RV Parks, Ghost Town Promises Show Like A Lightning Rod In Maggie’s Election | New
A clear division begins to emerge among the four candidates vying for two seats on the Maggie Valley City Council.
Two criticize those currently in power for dealing with development projects and business transactions at the expense of the best interests of residents and the city’s long-term future.
The two challengers – John Hinton and Jim Owens – set their positions at a candidates’ forum on Tuesday hosted by the Maggie Valley Chamber of Commerce.
“We have to have a balanced board,” Hinton said. “We need a board that operates on principle and does the right thing for the people of Maggie Valley who are affected by decisions.”
The other two candidates – City Councilor Twinkle Patel and Planning Council Chairman Jeff Lee – are part of the power structure Hinton alluded to. But they disagreed with claims that they gave anyone preferential treatment.
“I don’t have a personal agenda. I am fair and objective, ”Patel said.
Lee quoted his campaign slogan “Truth, Honor and Respect for All”, which he dubbed “Valley Values”.
“I will be the voice of our residents and help them understand that sometimes we have to make decisions that they might not like,” said Lee. “It’s kind of one of those life lessons.”
The two camps
A central issue dividing applicants is a series of zoning classifications pursued by real estate developer Frankie Wood. Wood is a newcomer to the Valley who is the latest in a long line to claim he will bring Ghost Town back.
In the meantime, however, Wood has pursued high-density development projects, including two controversial RV parks.
So far, Wood has mostly done what he wants. Hinton and Owens questioned whether the decisions – some of them made in haste – had been properly vetted.
“Aldermen need to demonstrate due diligence, consistent standards and transparency,” Owens said. “We shouldn’t continue to have one-off reviews and decisions that set difficult precedents. “
Lee said he didn’t agree, that’s how the decisions were made.
“We have guidelines and are working within those guidelines,” Lee said. “I think the planning board, the zoning board, and the council of aldermen are doing a good job with this.”
Patel said willingness to work with development proposals does not mean they are “free handouts.”
Hinton, however, suggested that some policymakers are being unduly influenced.
“This election comes down to one thing. Who do you want to control your board? Do you want an open, impartial, unrelated or allied board of directors? That’s the purpose of this election, ”Hinton said.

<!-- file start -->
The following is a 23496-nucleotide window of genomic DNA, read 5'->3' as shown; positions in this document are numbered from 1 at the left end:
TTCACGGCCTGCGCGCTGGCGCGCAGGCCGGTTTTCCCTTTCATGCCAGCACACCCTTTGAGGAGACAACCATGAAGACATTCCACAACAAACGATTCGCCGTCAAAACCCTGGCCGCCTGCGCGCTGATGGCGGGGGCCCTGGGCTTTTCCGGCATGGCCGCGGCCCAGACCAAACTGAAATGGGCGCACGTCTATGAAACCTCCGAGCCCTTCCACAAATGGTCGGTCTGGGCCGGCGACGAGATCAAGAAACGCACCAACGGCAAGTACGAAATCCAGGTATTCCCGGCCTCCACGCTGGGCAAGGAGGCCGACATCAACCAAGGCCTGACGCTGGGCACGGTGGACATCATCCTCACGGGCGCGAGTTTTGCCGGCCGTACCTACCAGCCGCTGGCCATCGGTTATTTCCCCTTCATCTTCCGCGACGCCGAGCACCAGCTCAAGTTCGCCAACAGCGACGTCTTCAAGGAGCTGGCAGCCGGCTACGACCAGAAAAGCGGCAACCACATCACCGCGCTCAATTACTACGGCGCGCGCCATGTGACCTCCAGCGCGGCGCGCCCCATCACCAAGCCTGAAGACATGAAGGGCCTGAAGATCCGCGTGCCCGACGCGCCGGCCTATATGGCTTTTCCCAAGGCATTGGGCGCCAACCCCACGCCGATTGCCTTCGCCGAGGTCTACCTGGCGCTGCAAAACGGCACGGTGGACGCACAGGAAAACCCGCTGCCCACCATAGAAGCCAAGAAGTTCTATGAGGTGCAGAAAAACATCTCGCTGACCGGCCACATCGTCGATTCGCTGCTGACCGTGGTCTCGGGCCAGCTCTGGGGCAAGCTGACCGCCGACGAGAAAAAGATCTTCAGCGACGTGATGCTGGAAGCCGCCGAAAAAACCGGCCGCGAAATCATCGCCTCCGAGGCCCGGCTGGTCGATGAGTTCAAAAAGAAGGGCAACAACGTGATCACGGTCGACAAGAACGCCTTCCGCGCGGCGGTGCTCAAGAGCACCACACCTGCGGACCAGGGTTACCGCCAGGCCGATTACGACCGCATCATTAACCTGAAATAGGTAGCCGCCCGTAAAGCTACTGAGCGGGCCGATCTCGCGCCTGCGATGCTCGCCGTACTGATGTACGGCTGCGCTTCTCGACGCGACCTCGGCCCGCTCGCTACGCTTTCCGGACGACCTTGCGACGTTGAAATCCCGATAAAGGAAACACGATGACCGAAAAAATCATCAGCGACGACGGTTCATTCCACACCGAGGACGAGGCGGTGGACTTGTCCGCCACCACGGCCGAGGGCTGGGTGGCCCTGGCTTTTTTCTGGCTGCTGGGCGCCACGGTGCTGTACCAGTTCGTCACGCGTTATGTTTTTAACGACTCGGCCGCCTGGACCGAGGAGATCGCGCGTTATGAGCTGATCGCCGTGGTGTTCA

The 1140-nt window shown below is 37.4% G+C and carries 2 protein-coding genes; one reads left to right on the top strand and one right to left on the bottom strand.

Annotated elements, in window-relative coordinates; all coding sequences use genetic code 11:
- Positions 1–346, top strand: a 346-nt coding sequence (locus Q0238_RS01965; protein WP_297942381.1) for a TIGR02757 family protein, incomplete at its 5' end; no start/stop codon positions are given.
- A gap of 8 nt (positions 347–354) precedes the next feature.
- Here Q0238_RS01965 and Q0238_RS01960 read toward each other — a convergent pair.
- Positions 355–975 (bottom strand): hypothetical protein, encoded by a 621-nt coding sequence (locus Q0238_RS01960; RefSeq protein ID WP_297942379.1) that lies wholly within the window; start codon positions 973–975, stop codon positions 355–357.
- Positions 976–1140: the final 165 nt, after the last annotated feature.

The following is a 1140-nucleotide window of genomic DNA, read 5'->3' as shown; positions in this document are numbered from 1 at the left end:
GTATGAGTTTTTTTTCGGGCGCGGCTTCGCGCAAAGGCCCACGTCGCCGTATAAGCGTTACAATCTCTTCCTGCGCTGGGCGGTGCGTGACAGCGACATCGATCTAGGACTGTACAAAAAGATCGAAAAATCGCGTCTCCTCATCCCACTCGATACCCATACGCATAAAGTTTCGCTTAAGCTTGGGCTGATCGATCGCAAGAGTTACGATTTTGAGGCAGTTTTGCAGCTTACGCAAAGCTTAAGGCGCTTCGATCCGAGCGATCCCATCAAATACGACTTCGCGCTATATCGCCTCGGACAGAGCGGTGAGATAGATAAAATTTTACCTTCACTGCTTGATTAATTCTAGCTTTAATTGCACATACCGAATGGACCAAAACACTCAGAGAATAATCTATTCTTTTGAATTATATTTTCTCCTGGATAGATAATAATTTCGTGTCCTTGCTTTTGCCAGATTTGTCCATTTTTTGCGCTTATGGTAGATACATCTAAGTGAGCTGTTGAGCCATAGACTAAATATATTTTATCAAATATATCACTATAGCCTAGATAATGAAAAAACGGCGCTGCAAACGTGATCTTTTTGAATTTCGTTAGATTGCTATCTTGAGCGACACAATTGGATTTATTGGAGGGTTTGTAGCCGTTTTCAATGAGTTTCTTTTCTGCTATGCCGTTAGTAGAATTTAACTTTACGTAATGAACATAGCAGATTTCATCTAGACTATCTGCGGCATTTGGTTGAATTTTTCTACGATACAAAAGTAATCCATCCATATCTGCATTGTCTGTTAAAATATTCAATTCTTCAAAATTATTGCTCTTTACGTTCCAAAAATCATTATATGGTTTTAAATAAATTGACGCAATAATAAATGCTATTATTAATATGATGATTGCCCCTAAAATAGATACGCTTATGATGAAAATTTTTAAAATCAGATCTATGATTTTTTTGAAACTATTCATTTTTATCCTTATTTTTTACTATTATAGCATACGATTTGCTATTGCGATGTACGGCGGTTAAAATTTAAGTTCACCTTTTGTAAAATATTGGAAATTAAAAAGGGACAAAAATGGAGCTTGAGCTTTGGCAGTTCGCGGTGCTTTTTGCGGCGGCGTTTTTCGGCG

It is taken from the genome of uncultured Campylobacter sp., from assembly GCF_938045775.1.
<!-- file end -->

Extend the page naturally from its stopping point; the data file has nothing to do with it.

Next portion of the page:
Pie in the sky?
Candidates ‘positions on Woods’ zoning applications reflect their views on Ghost Town – on whether Woods will indeed be the savior of Ghost Town. There have been at least half a dozen failed attempts to bring Ghost Town back over the past two decades.
“The Ghost Town controversy has been going on for years,” Owens said. “There is an understandable nostalgia associated with Ghost Town. I don’t believe Ghost Town can be brought back to the place everyone remembers. “
In a separate interview, Owens said he was surprised that there hadn’t been more due diligence of Wood’s claims.
“With Mr. Wood’s plans so far, no money has changed hands, there are no concrete plans and no permits have been withdrawn,” he said. “So far all I’ve heard is speculation.”
Hinton asked if Wood’s promises were “pie in the sky”.
“I heard a lot of speeches, a lot of ideas, but I didn’t see any plan,” Hinton said. “In the meantime, Frankie Wood is in the process of changing the zoning of properties to include RV parks.”
Lee, however, said he believed Wood was legitimate.
“I understand it is being actively pursued and worked on,” Lee said. “I’m glad that someone is interested in Buck Mountain and wants to do something with it, and I think it will help all of us and help our economy.”
Lee said that an Old West theme park might not be the right model for Ghost Town today, he pioneered ideas ranging from a more modern theme park to a water park hotel.
“Can it be developed? Absoutely. Can this help the city? Of course it could, ”Lee said.
Patel said an amusement park with ziplines, hiking trails and an observation deck might be more realistic.
“I understand we haven’t seen a plan for Ghost Town, and maybe it won’t be what it was in the ’70s and’ 80s and ’90s. But it would have the name of Ghost Town on Buck Mountain. Patel said, saying that was what mattered.